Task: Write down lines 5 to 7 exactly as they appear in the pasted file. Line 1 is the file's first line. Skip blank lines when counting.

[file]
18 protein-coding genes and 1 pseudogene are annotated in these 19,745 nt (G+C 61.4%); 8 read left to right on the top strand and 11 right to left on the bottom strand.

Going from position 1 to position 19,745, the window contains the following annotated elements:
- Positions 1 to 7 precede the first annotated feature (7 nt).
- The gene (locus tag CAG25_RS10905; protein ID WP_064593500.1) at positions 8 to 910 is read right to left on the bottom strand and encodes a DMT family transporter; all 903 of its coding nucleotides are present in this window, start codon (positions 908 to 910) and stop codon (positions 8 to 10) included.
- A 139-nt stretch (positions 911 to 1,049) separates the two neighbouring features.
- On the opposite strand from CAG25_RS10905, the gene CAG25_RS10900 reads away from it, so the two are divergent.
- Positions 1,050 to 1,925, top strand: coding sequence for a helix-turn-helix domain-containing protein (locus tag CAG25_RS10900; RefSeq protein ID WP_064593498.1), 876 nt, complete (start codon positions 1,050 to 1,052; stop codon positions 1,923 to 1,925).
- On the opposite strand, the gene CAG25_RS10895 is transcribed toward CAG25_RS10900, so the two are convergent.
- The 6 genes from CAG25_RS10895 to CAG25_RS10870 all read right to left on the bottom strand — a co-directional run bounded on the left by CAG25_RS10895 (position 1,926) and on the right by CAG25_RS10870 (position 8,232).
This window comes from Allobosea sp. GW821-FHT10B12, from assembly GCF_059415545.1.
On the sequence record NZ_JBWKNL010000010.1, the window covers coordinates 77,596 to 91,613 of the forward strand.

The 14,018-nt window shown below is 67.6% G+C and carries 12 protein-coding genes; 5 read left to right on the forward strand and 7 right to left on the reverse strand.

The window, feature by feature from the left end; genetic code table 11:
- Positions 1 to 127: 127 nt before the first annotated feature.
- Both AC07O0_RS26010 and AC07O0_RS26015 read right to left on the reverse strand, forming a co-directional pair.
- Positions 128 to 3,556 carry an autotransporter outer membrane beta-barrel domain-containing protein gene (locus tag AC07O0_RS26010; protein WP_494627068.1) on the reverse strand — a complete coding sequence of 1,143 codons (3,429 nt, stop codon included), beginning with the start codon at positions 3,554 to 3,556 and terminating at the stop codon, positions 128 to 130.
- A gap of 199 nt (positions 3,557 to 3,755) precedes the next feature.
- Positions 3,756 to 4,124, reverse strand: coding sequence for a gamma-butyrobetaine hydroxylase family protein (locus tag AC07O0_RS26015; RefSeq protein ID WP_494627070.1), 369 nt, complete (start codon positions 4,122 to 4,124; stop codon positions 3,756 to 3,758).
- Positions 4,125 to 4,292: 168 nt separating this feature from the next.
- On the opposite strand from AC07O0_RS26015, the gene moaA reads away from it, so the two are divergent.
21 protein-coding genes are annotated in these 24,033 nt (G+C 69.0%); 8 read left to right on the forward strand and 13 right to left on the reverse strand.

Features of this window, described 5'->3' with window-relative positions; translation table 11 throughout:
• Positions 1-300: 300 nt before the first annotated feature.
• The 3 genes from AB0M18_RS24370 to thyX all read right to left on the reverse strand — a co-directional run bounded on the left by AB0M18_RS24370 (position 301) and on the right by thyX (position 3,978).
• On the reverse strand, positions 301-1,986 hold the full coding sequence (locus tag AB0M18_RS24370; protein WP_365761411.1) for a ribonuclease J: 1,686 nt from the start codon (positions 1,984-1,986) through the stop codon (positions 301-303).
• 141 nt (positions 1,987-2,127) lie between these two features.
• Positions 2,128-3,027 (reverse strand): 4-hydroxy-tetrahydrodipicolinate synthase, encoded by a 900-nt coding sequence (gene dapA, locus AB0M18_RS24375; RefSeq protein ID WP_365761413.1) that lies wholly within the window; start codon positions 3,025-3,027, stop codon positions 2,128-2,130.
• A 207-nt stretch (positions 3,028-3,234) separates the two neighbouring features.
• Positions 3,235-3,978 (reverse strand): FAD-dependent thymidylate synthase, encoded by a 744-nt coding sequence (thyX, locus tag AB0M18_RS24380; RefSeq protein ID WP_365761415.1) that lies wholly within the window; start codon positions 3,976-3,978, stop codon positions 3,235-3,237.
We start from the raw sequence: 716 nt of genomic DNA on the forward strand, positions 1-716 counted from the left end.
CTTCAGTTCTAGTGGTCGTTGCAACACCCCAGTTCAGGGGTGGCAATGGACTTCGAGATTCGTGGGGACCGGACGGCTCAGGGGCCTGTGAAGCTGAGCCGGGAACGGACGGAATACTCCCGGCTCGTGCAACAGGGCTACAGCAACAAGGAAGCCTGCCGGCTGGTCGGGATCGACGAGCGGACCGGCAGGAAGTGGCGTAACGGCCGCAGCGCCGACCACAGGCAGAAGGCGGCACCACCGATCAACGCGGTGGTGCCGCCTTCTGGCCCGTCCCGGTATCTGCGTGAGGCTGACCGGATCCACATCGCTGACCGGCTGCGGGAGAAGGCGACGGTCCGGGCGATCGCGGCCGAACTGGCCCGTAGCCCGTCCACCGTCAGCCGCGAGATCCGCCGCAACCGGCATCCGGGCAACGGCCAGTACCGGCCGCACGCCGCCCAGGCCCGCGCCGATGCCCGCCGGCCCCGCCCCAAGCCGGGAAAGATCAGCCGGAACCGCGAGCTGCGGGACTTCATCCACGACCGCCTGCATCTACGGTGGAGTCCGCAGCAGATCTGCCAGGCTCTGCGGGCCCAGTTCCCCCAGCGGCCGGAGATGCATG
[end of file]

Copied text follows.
- A 139-nt stretch (positions 911 to 1,049) separates the two neighbouring features.
- On the opposite strand from CAG25_RS10905, the gene CAG25_RS10900 reads away from it, so the two are divergent.
- Positions 1,050 to 1,925, top strand: coding sequence for a helix-turn-helix domain-containing protein (locus tag CAG25_RS10900; RefSeq protein ID WP_064593498.1), 876 nt, complete (start codon positions 1,050 to 1,052; stop codon positions 1,923 to 1,925).